Council leaders warn over ‘mammoth changes’ proposed under new National Care Service
Council leaders have voiced “real concerns” about the impact of Government proposals for a National Care Service on Scotland’s local authorities – at the same time as warning changes could result in reduced spending on care and poorer services in the short term.
Local government body Cosla said the plans, currently being consulted on by ministers, would result in “mammoth scale” change and are being rushed through.
The Scottish Government proposals could see traditional care services – such as residential homes and care for people in their own homes – come under the remit of the new National Care Service.
But the consultation document says there is also a need to “consider the merits of extending the scope of a National Care Service to oversee all age groups and a wider range of needs”, by taking in services for children and young people, social work, community justice, and alcohol and drug services.
Cosla president Alison Evison (pictured) said: “Should responsibilities for all of the services in the proposals be removed from local government, it will represent the biggest change since the local government reorganisation in 1996 and the biggest reform of the public sector in decades.
“It is important there is transparency about what this could mean in reality.”
Vice president Graham Houston said the possible inclusion of areas such as community justice and children’s services in the proposed National Care Service “came out of nowhere” with “no prior consultation”.
He went on to warn that if councils no longer have responsibility for care, the “top-up funding” local authorities provide for such services could instead be spent on other areas.
With councils under increasing financial pressure, he said when decisions are made on budgets “and the responsibility for care it looks like is going to be taken away in next 18 months or two years or so”, councillors would have to consider how cash is spent.
Mr Houston continued: “They are politicians and they will take decisions accordingly. So if it’s not the responsibility any more, the money will follow where the responsibility still lies, so there is a danger that the top-up funding which goes into the delivery of care right now will be diverted elsewhere.”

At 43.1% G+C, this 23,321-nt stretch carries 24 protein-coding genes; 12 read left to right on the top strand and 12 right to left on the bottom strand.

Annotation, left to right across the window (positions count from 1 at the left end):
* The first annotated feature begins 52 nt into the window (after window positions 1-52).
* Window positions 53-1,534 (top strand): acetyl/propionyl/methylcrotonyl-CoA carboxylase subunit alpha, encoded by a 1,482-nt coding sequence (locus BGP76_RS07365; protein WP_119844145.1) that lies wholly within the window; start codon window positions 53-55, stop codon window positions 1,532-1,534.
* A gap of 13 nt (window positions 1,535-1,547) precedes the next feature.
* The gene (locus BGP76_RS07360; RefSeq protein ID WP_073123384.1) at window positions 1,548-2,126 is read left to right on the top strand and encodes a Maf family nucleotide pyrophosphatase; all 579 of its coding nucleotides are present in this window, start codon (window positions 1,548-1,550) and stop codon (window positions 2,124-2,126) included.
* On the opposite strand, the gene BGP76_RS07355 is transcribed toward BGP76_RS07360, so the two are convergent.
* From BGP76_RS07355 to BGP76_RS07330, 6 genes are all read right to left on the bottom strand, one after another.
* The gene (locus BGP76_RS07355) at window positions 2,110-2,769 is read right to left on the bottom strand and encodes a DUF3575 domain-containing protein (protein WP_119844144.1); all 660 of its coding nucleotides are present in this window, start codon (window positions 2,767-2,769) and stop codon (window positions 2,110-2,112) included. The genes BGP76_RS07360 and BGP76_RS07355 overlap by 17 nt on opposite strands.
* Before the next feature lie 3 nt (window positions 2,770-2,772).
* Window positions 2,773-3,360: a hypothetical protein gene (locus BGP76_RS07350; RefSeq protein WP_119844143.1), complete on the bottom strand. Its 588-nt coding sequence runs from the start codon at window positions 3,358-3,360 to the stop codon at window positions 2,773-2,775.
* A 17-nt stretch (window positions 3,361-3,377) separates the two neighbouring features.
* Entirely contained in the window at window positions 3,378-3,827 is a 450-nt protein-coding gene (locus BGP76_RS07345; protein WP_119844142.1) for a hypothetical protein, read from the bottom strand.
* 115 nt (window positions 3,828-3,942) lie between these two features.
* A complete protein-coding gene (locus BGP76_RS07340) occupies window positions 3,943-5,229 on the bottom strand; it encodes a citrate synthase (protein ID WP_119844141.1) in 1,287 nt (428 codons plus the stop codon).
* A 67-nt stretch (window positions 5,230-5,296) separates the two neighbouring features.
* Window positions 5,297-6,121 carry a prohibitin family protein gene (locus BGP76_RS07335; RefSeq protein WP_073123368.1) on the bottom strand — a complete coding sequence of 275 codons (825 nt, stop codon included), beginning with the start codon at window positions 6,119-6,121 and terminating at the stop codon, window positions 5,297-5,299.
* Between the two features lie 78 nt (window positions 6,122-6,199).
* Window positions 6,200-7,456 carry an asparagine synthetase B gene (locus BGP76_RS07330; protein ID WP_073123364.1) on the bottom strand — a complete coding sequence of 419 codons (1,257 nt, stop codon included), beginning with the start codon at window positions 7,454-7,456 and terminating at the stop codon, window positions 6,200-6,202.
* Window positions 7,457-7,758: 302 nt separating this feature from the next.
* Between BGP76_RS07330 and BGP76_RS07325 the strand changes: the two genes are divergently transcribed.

That was echoed by Cosla resources spokeswoman Gail Macgregor, who said: “If councils need to invest… they are going to think twice about doing that if there is a certainty in two years’ time that things are going to get wrapped up into a National Care Service.
“I think it could have a detrimental impact in the short-term on the service use.
“In respect of funding, if I am being very blunt, if we had been sufficiently funded to date and we hadn’t had the budget cuts that we have had over the past 10 years, we might be delivering the service they (the Scottish Government) want us to be delivering.”
Ms Evison added: “Councils want to continue providing these essential services for communities in the long term, but we need adequate support and funding to do so.”
She argued that what is being proposed by ministers is “wholesale change” which “goes far beyond national care”.
She said: “If these proposals are carried forward and if services are taken away from the control of local government, there are real concerns about what will be left for local government.
“Looking forward to what this might mean, there are real concerns about the future of local government.
“To have such drastic change to the whole governance of Scotland requires openness about what is going on here. It needs openness and it needs transparency and thorough discussions over a long period.
“It is being rushed far too much, given the extent of what is proposed in the consultation.”
Mr Houston said: “Everybody knows there are issues within the care system in Scotland, and certainly over the period of time of Covid that has highlighted that for everyone to see.
“Cosla on behalf of local government are not saying we want to maintain the status quo, we support change and we want to see improvement in the system.
“But we want to make the point that if the current system was invested in, then real and meaningful improvement could happen quickly for those who are actually using the system. We could do that without the fundamental, structural changes outlined in the consultation.”
Social Care Minister Kevin Stewart said: “We are committed to delivering a National Care Service by the end of this parliament in order to help improve the provision and consistency of care services across Scotland.
“This consultation is an opportunity for everyone to have a say in building a social care system that delivers what people need.
“We are still very early in the consultation process and we look forward to considering all feedback when the consultation closes later this year.”
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